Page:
• A passport or other travel document that is valid. Issued within the last ten years and valid for at least three months beyond the date you plan to leave Belgium (and the Schengen Zone).
• If you are subject to the Belgian visa regime, you will need a visa.
Other supporting documents, such as an invitation letter from a Belgian host, proof of lodging, or a round-trip ticket, may be requested. Contact our services for more information.
The Belgian border official will examine these documents and may ask you a few questions about your trip to Belgium, such as:
• What is the purpose of your trip to Belgium?
• Do you plan to stay in Belgium for a long time?
• Where will you be staying in Belgium?
The Belgian border officer will make the final decision on whether or not you should be allowed to enter Belgium after reviewing your documents. If everything appears to be in order, you will be permitted to enter Belgium and, as a result, the Schengen Area.
When entering the Schengen area, make sure the Belgian border officer stamps your passport with an entry stamp. You could be fined or deported from Belgium if you don't have a stamp.
Belgium visa requirements
When applying for a Belgium visa, you must submit the following documents:
• Belgium visa application form. In the end, the document is filled out, printed, and signed.
• Two nearly identical photographs. The photos should be no older than three months and taken following Belgium visa requirements.
• Your identification card. To apply for the Belgium visa sticker, it must have at least two blank pages. Before applying, make sure your passport is valid for at least three months beyond the date you plan to leave Belgium (Schengen territory). It cannot be more than ten years old.
• Copies of any previous visas you've had (if applicable).
• A Language Preference Form is available. Belgian authorities give you the option of having your application processed in one of the three national languages of Belgium (French, German or Dutch). If you prefer to complete the application in English, however, please select "no preference."
• A letter of introduction. In which you explain why you want to visit Belgium and provide additional information about your trip.
• Itinerary for a round-trip flight. Contains the dates and flight numbers for entering and leaving Belgium (Schengen area).
• Travel insurance for the Schengen Area. You must present a document confirming that you have purchased travel insurance for Belgium and the entire Schengen area, with a minimum coverage of €30,000 for medical emergencies and repatriation in the event of death.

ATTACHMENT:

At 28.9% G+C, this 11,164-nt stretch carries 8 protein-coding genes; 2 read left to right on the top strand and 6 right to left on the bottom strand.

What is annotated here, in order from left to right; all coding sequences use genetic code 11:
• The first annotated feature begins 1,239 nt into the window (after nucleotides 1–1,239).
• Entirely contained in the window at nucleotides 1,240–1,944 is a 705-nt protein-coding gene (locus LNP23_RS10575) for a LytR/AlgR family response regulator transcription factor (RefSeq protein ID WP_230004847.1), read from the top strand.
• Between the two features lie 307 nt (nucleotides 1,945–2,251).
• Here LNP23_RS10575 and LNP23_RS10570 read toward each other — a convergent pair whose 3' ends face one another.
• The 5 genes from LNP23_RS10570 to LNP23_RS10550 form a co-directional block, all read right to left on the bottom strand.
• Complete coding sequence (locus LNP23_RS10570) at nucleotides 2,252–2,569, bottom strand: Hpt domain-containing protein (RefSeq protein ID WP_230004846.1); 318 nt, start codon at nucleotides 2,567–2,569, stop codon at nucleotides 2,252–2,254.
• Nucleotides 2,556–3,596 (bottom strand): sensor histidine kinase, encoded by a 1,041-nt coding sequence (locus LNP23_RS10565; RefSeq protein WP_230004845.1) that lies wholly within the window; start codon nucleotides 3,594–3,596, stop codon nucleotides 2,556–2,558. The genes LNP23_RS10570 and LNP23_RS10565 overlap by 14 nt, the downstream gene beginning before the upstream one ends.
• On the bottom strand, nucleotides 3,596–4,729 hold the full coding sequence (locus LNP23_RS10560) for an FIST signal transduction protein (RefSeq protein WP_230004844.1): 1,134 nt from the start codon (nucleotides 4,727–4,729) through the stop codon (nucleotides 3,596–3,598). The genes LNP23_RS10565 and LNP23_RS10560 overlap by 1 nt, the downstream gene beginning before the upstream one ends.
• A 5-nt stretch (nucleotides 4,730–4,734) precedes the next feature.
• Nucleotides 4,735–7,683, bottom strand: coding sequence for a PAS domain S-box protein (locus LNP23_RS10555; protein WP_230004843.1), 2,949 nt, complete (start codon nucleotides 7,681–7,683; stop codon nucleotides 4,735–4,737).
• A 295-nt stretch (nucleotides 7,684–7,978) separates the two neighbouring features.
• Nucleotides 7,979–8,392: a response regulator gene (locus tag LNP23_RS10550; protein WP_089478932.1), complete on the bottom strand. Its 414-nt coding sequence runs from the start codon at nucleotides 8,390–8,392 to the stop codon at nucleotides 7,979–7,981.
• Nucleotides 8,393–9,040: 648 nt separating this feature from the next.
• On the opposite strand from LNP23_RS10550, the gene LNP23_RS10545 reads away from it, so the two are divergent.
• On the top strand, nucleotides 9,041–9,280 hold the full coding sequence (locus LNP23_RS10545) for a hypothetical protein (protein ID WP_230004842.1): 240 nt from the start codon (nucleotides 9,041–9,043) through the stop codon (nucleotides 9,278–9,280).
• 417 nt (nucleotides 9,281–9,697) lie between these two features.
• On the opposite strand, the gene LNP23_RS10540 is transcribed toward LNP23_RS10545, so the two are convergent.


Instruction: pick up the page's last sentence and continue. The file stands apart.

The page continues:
• A proof of lodging is required. A document indicating your lodging arrangements in Belgium. That is, a hotel reservation for the entire length of the planned stay in Belgium.
• A copy of your civil status. This could be a marriage certificate, children's birth certificates, a spouse's death certificate, and so on.
• Evidence of sufficient financial resources for the duration of your stay in Belgium. According to the Belgian Immigration Office, a traveller must declare that he or she has €95 per day if staying in a hotel and €45 if staying in a hostel. And take into consideration that additional amount can be spent for Belgium national visa extension. If you want more about countries visa extensions, you can find lots of blogs on our website.
Belgium national visa application
You must complete the following steps to complete Belgium national visa application:
1. Determine where you must apply for a visa to enter Belgium.
2. Select the appropriate Belgium Schengen visas are the most common. Choose the appropriate visa type for your trip to Belgium based on the purpose of your visit.
3. Gather the necessary documentation for a visa to Belgium. Make sure you have all of the necessary documents for the type of Belgium visa you're applying for, and that they all meet the requirements set forth by the Belgian Embassy or Consulate in your home country.
4. Schedule a visa appointment with the Belgian Embassy/Consulate in your country of residence or a Belgium-accredited visa application center.
5. Go to the appropriate Belgian Embassy/Consulate/VAC for a visa interview. After that it will take some Belgium visa processing time to complete all steps. Now, let's find out how long it takes.
Belgium visa processing time
In most cases, Belgium visa processing time can take up to 15 days. This period may be extended in some cases as follows:
• Up to 30 days, depending on the volume of applications received by the Belgian embassy or the sensitivity of your case
• In exceptional circumstances, such as when the Belgian embassy needs to consult with the embassy of one or more Schengen members, up to 60 days may be granted.
As a result, you should apply for your Belgian visa as soon as possible, but no later than three months before your trip to Belgium.
Belgium national visa extension
The European Parliament's regulation and the Council of 13 July 2009 establishing a Community Code on Visas allows for Schengen visa extensions. However, if you do not have a compelling reason to support your application, you will have a very slim chance of receiving one.
Only the following are acceptable reasons for extending a Schengen visa, according to the Schengen visa policy:
- Late Arrival
- Humanitarian considerations
- Extenuating Circumstances
- Reasons of Great Personal Value